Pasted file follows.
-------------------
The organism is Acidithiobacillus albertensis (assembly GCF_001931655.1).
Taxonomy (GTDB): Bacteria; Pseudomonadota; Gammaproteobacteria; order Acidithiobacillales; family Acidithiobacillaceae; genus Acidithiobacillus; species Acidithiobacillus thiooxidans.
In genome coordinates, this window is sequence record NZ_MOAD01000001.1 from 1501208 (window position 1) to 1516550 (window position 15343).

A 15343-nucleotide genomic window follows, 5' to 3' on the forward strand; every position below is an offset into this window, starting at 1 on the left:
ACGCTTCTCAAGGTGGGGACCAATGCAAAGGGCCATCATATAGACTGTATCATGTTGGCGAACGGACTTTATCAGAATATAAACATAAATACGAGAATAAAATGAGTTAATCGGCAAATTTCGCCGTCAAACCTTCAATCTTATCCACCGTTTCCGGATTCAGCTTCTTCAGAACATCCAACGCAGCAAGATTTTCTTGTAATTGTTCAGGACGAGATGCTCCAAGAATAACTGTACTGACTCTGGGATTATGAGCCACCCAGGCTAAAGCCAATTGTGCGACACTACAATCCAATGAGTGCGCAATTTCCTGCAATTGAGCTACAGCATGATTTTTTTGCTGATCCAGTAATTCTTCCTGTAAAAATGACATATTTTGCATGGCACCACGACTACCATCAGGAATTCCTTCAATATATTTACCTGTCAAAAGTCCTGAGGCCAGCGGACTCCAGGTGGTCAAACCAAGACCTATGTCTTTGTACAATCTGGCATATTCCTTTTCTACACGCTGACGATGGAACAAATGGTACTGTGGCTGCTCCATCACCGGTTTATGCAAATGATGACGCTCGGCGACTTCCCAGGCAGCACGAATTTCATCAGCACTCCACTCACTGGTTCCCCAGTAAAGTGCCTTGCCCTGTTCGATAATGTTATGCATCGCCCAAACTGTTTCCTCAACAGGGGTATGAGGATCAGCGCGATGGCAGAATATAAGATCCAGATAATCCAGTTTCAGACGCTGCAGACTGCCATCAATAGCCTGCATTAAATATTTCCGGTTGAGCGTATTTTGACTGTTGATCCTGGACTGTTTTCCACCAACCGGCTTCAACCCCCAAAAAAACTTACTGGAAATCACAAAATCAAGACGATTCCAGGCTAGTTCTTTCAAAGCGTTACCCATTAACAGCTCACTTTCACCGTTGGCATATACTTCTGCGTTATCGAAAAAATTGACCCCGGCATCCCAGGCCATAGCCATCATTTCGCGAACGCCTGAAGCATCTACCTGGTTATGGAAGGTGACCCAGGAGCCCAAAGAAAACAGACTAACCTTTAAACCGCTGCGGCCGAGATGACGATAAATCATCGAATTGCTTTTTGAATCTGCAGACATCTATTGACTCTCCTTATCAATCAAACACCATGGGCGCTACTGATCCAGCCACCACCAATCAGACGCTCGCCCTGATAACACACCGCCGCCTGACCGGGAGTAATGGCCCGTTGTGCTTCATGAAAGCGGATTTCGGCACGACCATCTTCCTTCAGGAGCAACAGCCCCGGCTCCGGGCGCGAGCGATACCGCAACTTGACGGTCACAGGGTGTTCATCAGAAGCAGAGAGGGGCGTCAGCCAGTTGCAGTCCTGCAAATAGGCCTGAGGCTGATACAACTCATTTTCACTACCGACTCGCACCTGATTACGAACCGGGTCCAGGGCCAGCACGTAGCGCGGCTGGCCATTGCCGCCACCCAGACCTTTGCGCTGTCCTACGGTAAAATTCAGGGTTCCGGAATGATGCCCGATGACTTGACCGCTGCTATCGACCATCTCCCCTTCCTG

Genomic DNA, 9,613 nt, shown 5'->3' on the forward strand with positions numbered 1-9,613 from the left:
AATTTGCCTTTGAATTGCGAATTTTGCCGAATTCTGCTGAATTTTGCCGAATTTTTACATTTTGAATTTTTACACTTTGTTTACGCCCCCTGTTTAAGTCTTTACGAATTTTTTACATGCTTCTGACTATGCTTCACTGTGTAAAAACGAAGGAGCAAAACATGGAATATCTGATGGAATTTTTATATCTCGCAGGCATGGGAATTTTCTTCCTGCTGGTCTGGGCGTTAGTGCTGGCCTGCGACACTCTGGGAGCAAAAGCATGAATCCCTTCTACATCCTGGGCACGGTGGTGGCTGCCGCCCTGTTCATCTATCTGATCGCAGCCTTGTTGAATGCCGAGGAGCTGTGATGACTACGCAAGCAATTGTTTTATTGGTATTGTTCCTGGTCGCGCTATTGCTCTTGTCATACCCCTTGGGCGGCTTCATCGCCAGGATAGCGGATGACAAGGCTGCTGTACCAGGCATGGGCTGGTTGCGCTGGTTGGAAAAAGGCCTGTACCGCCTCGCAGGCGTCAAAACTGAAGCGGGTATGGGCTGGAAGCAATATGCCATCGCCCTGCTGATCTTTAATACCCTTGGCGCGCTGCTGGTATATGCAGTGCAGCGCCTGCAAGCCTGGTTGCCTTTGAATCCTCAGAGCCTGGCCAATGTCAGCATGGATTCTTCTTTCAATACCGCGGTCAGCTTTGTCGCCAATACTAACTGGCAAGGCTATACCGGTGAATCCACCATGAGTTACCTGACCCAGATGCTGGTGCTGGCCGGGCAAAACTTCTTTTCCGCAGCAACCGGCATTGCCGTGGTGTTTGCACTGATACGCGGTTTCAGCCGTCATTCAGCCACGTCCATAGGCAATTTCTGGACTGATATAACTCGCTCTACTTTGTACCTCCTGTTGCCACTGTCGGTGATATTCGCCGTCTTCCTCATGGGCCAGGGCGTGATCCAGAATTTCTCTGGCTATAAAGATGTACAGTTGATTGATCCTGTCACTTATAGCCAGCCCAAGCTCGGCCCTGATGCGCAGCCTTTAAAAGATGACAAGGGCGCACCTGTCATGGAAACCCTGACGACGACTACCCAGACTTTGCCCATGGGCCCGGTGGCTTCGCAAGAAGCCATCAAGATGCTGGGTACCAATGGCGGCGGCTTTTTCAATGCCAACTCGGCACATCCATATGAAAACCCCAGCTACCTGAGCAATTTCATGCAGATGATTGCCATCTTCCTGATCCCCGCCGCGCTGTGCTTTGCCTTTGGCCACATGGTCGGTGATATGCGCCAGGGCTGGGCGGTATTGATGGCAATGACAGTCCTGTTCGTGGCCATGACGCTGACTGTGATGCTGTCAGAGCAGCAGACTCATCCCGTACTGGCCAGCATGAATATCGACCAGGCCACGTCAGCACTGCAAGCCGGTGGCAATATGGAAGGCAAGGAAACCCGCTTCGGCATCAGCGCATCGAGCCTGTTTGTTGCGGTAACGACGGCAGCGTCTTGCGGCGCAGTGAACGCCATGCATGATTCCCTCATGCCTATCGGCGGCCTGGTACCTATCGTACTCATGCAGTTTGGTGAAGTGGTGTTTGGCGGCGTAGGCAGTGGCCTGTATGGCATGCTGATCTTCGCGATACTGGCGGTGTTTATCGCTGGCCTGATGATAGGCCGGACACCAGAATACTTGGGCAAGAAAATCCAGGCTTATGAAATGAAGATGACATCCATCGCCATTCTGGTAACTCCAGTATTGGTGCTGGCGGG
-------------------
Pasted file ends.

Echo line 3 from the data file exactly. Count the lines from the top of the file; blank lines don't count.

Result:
In genome coordinates, this window is sequence record NZ_MOAD01000001.1 from 1501208 (window position 1) to 1516550 (window position 15343).